Initial set-up is relatively easy too. PSVR comes with an external processor box with power, USB and HDMI inputs, with front-facing outputs for the headset along with an additional video feed that pipes through to your HDTV. When the headset isn’t used, standard video is sent to your screen as per normal – in effect, it works as a pass-through. The headset’s attached cables are actually fairly short, good for desktop usage but otherwise limited, but an extender cable is included in the box for living room VR usage. It’s simple to set-up (to the point where Sony has included numbered cables for those easily confused by the various cables) but the end result is an unseemly rat’s nest of wires that is difficult to manage effectively.
PS4 Pro with VR: there’s good news and bad news
Sony has gone oddly quiet about PS4 Pro, perhaps in order to give the limelight to PlayStation VR on the eve of its launch. But the question is, what does the new console bring to VR? Well, we’ve played first-person shooter Farpoint on both the standard PS4 and the Pro, and essentially the difference comes down to super-sampling. The Pro version renders at a higher resolution, resulting in a smoother presentation and fewer jaggies.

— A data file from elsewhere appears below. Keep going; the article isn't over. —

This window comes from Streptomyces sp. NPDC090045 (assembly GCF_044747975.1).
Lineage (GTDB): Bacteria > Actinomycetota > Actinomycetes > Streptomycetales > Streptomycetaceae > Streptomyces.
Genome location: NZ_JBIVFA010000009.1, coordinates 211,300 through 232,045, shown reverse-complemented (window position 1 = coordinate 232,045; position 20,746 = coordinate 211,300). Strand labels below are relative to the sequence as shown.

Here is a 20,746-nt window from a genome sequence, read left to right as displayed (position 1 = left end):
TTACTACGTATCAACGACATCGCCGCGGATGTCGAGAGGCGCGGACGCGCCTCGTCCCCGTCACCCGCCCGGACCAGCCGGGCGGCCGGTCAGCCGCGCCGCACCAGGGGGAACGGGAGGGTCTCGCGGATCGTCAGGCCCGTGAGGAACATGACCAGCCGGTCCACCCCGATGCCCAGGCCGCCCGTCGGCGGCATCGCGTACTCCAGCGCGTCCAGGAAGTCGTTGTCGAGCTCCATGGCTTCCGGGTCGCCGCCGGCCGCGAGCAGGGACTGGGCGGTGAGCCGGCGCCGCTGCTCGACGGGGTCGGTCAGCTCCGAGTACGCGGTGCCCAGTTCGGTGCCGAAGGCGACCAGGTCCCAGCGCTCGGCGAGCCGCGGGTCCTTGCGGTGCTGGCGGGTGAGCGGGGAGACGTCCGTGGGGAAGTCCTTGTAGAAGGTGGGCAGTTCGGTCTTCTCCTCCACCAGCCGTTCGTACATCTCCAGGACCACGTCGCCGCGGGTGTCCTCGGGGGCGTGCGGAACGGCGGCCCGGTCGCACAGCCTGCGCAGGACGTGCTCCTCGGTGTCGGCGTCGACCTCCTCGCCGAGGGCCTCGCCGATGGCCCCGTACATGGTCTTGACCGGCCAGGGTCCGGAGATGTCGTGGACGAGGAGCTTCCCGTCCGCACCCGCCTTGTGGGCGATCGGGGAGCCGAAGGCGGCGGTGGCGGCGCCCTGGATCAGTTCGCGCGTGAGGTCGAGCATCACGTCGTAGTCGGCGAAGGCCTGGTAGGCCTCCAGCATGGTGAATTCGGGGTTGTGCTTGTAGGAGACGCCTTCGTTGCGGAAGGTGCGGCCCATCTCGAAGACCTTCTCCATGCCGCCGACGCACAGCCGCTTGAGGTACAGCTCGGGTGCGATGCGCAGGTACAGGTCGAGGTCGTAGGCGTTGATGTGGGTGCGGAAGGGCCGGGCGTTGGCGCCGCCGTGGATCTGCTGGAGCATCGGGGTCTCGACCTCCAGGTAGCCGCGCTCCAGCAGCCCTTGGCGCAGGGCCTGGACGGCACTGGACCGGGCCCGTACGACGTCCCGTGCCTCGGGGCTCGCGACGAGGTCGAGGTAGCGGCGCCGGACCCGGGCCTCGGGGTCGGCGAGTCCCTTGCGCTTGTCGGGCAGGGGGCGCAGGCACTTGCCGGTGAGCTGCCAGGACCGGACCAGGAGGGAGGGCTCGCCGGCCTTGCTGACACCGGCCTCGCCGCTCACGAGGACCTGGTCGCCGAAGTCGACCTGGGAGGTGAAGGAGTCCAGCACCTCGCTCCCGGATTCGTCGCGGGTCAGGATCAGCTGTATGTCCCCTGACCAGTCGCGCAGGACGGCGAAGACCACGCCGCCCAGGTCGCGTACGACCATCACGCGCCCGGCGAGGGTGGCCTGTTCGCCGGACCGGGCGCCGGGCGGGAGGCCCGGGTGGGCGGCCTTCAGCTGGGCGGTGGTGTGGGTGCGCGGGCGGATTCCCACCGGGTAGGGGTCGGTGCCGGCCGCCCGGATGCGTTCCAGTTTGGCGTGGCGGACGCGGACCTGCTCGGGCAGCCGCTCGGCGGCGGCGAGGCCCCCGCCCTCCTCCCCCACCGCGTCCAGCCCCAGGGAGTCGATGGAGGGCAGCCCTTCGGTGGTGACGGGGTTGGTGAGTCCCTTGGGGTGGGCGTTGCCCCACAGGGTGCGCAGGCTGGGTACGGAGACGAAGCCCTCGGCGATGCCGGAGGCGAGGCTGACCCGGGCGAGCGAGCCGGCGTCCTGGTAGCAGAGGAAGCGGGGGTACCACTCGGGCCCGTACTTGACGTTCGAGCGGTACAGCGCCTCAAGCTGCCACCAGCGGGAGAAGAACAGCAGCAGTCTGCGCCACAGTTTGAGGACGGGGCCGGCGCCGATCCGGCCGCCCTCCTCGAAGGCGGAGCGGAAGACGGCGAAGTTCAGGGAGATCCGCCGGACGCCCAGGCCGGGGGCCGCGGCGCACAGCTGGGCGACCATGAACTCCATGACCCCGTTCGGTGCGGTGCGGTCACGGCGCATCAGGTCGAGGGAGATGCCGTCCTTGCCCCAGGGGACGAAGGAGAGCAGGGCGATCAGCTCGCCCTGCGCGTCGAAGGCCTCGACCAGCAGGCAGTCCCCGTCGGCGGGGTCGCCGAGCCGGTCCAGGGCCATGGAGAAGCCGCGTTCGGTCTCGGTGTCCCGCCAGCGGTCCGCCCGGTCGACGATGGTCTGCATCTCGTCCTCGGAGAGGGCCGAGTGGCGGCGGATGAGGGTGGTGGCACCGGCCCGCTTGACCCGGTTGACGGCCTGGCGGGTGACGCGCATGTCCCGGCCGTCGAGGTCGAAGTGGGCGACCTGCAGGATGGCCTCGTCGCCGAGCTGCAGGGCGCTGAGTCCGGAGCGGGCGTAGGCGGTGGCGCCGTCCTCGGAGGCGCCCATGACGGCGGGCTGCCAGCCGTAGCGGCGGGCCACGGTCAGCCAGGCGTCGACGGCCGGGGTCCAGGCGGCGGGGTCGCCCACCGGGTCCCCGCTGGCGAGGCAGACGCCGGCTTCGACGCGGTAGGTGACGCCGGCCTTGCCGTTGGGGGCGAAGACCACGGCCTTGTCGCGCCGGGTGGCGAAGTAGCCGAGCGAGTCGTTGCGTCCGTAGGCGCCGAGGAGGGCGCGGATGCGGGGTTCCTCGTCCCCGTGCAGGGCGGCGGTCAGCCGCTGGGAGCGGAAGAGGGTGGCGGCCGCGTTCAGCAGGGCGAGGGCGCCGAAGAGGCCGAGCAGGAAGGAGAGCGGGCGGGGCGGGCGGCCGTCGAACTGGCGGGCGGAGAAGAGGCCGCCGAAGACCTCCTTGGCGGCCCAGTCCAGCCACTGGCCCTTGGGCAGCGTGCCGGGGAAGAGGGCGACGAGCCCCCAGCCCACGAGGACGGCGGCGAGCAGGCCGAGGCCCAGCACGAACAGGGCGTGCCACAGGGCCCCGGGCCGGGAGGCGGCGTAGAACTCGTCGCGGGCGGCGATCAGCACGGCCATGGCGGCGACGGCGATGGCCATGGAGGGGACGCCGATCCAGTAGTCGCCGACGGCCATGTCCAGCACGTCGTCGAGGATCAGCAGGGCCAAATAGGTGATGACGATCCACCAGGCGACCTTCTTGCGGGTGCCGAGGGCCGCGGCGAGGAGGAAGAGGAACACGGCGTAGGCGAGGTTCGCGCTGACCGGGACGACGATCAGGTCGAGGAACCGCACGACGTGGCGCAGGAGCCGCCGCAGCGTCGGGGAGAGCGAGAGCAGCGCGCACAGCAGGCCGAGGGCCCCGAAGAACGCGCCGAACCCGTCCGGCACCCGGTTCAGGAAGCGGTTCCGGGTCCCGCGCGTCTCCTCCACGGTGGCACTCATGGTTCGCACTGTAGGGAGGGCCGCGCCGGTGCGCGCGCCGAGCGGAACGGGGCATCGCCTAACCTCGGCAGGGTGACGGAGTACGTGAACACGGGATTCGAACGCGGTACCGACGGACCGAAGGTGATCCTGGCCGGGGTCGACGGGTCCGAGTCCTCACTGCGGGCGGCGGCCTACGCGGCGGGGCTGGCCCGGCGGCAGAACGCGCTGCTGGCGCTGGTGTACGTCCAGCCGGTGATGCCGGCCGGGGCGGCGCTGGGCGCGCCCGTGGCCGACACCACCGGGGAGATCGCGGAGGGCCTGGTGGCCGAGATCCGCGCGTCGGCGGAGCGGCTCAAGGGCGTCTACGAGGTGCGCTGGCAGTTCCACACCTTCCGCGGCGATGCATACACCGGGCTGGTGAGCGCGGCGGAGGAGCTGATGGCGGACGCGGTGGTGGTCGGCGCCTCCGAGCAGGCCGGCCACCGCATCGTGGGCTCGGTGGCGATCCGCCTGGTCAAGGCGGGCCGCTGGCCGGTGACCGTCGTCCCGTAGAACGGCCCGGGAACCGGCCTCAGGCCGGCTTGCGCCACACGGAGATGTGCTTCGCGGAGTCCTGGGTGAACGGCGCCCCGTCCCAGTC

Assuming developers invest the time and effort into VR, we may see the Pro versions push on ahead of the base PlayStation 4 model with more advanced visuals, as we understand that the new GPU features enhancements designed to get minimise the additional workloads encountered when working with virtual reality. On a more practical level, the Pro features the rear USB port sorely lacking on the standard PS4, so cable management with the breakout box should be tidier.